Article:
Trump’s Public Meeting With Congress Destroys Narrative That He’s Mentally Unfit
It’s become fashionable among journalists and various politicos to discuss whether Democrats should attempt to remove President Donald Trump from office via the Twenty-Fifth Amendment, supposedly because he has become too mentally incapacitated to fulfill his duties.
After his televised meeting with top House and Senate leaders from both parties, the liberal fantasy that they can simply nullify the results from the last presidential election — bolstered by the discredited accounts from Michael Wolff’s book “Fire and Fury” that made the president appear psychologically unstable — should no longer be entertained by the media any more than it already was.
No individual who is as mentally unstable or dangerously unfit could have run an hour-long negotiation and discussion over complex policy solutions as the president did Tuesday. Throughout the meeting, Trump not only seemed engaged and alert, but also served as a leader managing both parties’ desires.
Even an article in USA Today, whose editors wrote an editorial late last year titled “Will Trump’s Lows Ever Hit Rock Bottom?” called the meeting “extraordinary.” Sen. Lindsey Graham called the negotiations “the most fascinating meeting I’ve been involved with in 20-plus years in politics.”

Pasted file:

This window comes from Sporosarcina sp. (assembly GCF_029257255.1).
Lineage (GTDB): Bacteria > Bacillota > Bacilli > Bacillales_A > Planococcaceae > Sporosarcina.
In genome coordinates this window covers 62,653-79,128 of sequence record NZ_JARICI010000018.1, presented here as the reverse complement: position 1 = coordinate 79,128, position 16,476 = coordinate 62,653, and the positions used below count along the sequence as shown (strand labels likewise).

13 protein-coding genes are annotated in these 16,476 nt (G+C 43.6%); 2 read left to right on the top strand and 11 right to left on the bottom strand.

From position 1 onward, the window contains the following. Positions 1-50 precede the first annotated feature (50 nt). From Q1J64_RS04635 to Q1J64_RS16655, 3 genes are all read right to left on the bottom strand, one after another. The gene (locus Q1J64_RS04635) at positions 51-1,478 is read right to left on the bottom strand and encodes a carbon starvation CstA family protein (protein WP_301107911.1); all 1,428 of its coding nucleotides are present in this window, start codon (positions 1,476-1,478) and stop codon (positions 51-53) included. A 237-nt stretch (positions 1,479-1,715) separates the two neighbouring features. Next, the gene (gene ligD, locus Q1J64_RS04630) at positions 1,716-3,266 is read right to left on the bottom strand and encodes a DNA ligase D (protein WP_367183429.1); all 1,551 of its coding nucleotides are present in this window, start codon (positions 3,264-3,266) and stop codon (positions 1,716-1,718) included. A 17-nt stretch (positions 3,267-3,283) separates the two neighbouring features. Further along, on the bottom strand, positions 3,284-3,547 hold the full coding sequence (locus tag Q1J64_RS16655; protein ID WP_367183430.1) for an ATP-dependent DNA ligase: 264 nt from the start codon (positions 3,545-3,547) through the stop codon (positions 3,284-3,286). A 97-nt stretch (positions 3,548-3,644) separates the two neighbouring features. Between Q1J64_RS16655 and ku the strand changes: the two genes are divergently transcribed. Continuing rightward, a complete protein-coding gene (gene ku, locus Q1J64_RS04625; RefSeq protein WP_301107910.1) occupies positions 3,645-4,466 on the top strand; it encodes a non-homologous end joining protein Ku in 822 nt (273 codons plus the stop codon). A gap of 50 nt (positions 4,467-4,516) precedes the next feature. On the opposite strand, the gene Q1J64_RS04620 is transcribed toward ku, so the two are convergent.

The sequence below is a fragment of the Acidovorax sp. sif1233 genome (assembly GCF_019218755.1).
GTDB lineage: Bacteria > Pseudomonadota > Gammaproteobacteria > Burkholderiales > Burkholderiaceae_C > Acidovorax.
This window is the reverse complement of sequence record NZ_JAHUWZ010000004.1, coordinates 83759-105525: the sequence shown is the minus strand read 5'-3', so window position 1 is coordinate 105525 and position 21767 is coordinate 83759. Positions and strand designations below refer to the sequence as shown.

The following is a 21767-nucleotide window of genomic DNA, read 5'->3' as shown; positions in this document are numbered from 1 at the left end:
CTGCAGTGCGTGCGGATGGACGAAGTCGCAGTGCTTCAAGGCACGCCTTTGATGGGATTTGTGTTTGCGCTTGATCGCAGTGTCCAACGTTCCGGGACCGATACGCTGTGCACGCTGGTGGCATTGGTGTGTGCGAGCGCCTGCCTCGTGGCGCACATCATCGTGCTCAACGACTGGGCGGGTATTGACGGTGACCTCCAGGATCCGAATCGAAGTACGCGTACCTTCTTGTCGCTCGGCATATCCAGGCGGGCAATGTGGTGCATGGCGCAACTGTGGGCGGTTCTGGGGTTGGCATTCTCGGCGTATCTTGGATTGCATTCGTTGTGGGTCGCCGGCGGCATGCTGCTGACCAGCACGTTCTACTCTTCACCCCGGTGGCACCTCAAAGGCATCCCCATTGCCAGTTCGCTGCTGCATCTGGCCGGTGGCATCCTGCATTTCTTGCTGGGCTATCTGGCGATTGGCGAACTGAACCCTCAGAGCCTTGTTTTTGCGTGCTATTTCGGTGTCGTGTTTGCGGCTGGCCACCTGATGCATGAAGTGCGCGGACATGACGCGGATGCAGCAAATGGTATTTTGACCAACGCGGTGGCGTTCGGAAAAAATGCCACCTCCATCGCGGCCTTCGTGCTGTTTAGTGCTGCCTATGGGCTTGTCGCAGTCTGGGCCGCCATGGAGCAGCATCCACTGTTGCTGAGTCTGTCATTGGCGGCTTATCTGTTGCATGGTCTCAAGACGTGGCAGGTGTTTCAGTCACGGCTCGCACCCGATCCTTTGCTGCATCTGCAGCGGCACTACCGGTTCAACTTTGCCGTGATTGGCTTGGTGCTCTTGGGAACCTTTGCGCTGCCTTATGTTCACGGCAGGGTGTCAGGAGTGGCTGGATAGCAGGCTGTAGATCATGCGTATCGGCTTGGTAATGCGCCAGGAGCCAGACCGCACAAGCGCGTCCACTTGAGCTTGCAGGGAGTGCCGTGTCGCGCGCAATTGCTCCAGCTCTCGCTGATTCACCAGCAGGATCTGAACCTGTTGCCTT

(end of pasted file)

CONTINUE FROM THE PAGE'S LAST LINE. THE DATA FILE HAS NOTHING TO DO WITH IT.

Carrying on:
The president’s performance Tuesday afternoon raises further questions about how a Yale psychiatrist deemed it appropriate to deliver a warning to a group of Democratic lawmakers that they should consider removing him from office.
Nor does the president’s clear sanity and mental fitness — regardless of whether or not one agrees with him on policy issues — jive with Wolff’s assertion that the Twenty-Fifth Amendment is a subject of regular conversation within the White House.
To be clear, there was plenty in the meeting not to like. The president’s seemingly openness to pass a “clean” DACA legalization bill roiled many within his base and immigration hawks. These issues come down to a matter policy, however, and has nothing to do with his mental facilities.
In an interview on “Meet The Press,” Wolff told Chuck Todd that the Twenty-Fifth Amendment — which allows the vice president to take power in cases where the president dies or becomes incapacitated — is “alive every day” in the West Wing.
On top of being grossly inappropriate, any effort by Democrats or anti-Trump Republicans to invoke the Twenty-Fifth Amendment going forward will have to reconcile with the fact that millions of Americans have now seen Trump publicly performing the duties of the office more than competently.
Of course, there are those who won’t ever be happy. A Vox article ran last weekend arguing that Trump needed a psychological evaluation “by force if necessary.” The idea of essentially kidnapping a president because some tweets made a liberal writer uncomfortable was comically ridiculous before, but after today’s public meeting just seems like a pathetic attempt to kick a Republican out of office.
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